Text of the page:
Breaking The Four-Minute Mile in Pharma


Feature Articles by on December 10th, 2013

Oxford, England 1953. A 25-year-old medical student named Roger Bannister faced and broke track and field’s most infamous barrier: The four-minute mile. Nine long years of failed attempts had convinced people that it was a physical impossibility. However, within two months of Roger Bannister’s historic run, two athletes broke it at the same event. By the end of 1957, 16 other runners also had beaten the four-minute mile, and, today, it is now the standard of all male professional middle-distance runners.

It is often said that pharma loves to be the first to be second, often seeking “proven innovation” to get past the challenge of the complete unknown. I like to think each company carries its own four-minute mile barrier. And like the four-minute mile, once the barrier is broken, it can become a new standard.

Celebrations of Pharma Marketing

Innovations, like the ones in this issue, show us the barriers that have been broken by trailblazers in our field. They help us set our sights on the next “impossible” accomplishment. Every year, these pioneers give us the monumental opportunity to establish a new standard for the industry.

Where We Are Today

Despite the prevailing attitude that pharma is vastly behind other industries, I have good news! When I look at what has been accomplished over the last few years, I am inspired and full of hope. We have broken channel barriers in many directions.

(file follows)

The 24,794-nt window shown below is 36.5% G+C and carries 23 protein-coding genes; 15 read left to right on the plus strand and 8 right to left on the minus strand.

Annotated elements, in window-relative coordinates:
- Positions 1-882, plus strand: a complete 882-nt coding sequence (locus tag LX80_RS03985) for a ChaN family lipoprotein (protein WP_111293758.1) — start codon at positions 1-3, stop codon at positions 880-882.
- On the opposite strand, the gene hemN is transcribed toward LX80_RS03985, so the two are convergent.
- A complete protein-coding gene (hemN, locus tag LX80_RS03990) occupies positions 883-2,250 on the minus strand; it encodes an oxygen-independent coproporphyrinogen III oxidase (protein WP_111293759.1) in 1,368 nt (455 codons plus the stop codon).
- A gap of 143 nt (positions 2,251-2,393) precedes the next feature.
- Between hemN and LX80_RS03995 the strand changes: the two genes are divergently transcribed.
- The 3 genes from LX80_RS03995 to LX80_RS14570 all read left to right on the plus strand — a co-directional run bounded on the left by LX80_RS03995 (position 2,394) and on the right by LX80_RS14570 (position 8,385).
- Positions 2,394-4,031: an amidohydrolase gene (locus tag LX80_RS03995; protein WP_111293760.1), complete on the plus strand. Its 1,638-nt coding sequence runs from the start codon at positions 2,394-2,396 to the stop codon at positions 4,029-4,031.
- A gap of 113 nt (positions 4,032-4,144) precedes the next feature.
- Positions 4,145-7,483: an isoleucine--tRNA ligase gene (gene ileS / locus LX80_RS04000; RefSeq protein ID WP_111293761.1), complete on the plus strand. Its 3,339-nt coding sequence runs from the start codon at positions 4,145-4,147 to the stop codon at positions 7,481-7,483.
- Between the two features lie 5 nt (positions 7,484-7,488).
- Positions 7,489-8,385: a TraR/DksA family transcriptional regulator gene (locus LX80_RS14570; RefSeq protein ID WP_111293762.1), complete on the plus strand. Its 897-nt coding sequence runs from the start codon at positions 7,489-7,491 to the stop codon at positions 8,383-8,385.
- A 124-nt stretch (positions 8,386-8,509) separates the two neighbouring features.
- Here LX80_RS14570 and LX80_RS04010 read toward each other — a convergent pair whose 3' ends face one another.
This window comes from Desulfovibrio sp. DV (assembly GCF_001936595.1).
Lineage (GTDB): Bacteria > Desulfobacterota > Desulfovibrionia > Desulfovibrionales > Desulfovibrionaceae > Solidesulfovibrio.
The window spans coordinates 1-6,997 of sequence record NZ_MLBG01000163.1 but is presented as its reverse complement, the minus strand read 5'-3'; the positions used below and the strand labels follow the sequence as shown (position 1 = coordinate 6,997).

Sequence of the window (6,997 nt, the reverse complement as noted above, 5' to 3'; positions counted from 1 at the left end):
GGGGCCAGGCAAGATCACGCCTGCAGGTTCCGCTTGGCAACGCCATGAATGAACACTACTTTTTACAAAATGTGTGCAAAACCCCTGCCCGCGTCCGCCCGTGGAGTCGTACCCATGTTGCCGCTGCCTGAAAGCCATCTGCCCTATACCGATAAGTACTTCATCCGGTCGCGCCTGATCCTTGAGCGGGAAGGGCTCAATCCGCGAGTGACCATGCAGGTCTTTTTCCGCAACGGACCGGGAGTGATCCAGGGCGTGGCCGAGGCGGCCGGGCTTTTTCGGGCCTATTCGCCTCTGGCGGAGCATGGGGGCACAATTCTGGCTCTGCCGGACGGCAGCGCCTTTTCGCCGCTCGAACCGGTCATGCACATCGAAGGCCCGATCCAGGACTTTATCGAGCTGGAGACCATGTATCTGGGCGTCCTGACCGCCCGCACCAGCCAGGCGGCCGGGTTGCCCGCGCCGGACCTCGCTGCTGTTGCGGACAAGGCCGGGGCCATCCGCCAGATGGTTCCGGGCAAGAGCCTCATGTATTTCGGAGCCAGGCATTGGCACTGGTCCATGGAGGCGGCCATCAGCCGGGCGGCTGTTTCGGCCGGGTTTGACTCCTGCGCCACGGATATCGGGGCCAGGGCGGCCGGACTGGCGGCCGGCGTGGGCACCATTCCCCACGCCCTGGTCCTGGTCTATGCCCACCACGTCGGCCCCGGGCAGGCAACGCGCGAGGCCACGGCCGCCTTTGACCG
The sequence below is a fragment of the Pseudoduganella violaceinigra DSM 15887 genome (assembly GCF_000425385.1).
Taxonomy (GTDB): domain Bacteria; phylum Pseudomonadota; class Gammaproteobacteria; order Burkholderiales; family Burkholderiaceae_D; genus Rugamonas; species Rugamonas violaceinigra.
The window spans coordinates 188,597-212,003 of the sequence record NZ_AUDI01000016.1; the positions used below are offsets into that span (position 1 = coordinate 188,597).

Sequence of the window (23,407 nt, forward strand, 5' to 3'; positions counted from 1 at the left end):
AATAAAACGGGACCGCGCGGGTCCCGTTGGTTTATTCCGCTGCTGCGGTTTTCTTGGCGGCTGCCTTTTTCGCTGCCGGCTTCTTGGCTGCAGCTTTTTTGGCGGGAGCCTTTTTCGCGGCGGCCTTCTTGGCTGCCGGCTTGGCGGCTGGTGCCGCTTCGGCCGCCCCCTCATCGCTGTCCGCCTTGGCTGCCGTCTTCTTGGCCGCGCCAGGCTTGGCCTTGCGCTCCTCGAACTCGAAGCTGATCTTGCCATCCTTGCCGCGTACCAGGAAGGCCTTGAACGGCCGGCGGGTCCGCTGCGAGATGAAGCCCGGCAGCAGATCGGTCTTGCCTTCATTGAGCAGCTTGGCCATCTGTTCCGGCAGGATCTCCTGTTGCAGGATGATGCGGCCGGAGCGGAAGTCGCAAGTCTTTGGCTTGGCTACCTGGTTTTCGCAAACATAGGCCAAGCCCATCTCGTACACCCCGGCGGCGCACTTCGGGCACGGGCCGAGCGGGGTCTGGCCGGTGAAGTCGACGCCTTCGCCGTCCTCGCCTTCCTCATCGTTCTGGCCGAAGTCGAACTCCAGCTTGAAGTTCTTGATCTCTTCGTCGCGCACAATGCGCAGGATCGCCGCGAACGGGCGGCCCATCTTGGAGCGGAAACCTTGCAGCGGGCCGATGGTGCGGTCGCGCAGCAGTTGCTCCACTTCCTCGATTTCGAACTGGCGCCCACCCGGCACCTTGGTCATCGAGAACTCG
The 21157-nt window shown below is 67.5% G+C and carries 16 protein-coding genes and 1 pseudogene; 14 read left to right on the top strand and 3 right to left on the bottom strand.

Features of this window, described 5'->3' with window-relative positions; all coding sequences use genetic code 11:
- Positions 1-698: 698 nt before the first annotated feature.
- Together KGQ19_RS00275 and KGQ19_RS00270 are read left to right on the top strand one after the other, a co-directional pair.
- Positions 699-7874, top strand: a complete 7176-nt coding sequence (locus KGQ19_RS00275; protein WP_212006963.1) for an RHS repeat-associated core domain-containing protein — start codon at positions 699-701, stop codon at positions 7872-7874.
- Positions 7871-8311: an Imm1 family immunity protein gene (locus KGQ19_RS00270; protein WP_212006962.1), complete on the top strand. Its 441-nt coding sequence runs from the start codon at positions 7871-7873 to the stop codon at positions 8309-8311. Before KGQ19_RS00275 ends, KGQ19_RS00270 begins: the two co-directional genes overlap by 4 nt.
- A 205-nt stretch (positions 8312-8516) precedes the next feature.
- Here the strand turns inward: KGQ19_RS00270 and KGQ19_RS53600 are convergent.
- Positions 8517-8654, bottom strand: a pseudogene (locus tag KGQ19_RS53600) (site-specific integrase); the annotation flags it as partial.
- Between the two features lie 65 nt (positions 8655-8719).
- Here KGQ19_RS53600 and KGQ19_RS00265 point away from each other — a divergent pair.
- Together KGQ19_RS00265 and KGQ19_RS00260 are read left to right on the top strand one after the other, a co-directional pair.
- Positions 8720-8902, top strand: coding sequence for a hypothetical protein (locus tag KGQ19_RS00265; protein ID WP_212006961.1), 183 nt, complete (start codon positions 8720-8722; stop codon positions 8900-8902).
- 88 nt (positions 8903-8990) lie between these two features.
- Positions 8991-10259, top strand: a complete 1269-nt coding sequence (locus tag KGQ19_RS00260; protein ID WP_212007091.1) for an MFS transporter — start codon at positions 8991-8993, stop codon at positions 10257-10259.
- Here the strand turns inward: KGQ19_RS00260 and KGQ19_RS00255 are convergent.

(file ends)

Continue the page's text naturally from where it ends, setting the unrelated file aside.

Sanofi Diabetes provided an excellent example in the use of blogs, Twitter and Facebook. Janssen’s Stelara showed us that we can leverage branded YouTube. The Gansevoort Hotel came alive with Lunesta’s 3D projection mapping. Vertex’s Incivek Big Yellow C guerrilla marketing campaign took over Manhattan. And Novartis’s Exjade developer challenge engaged the global Health 2.0 entrepreneur community.

But wait a sec—social media, public experiential displays, guerilla marketing, entrepreneur challenges? Are you sure this is pharma? Yep: This is the world of Pharma Marketing 2013…just in case you missed it.

This year we built a lot of apps. A lot of apps. And we will build more now that the FDA guidance has given us some breathing room. We are definitely learning from our successes and failures, and I expect more mature and robust solutions in the upcoming year. Just remember to work closely with your patients and doctors when you build them.

Where We Are Going

So with all that we’ve accomplished, all the pioneering achievements in the last few years, let’s take a look at the some of the next barriers we may soon break. There are three areas that I will be watching closely in 2014: Integration with Electronic Health Records (EHRs) systems, maturation of Behavior Change and new possibilities through Big Data.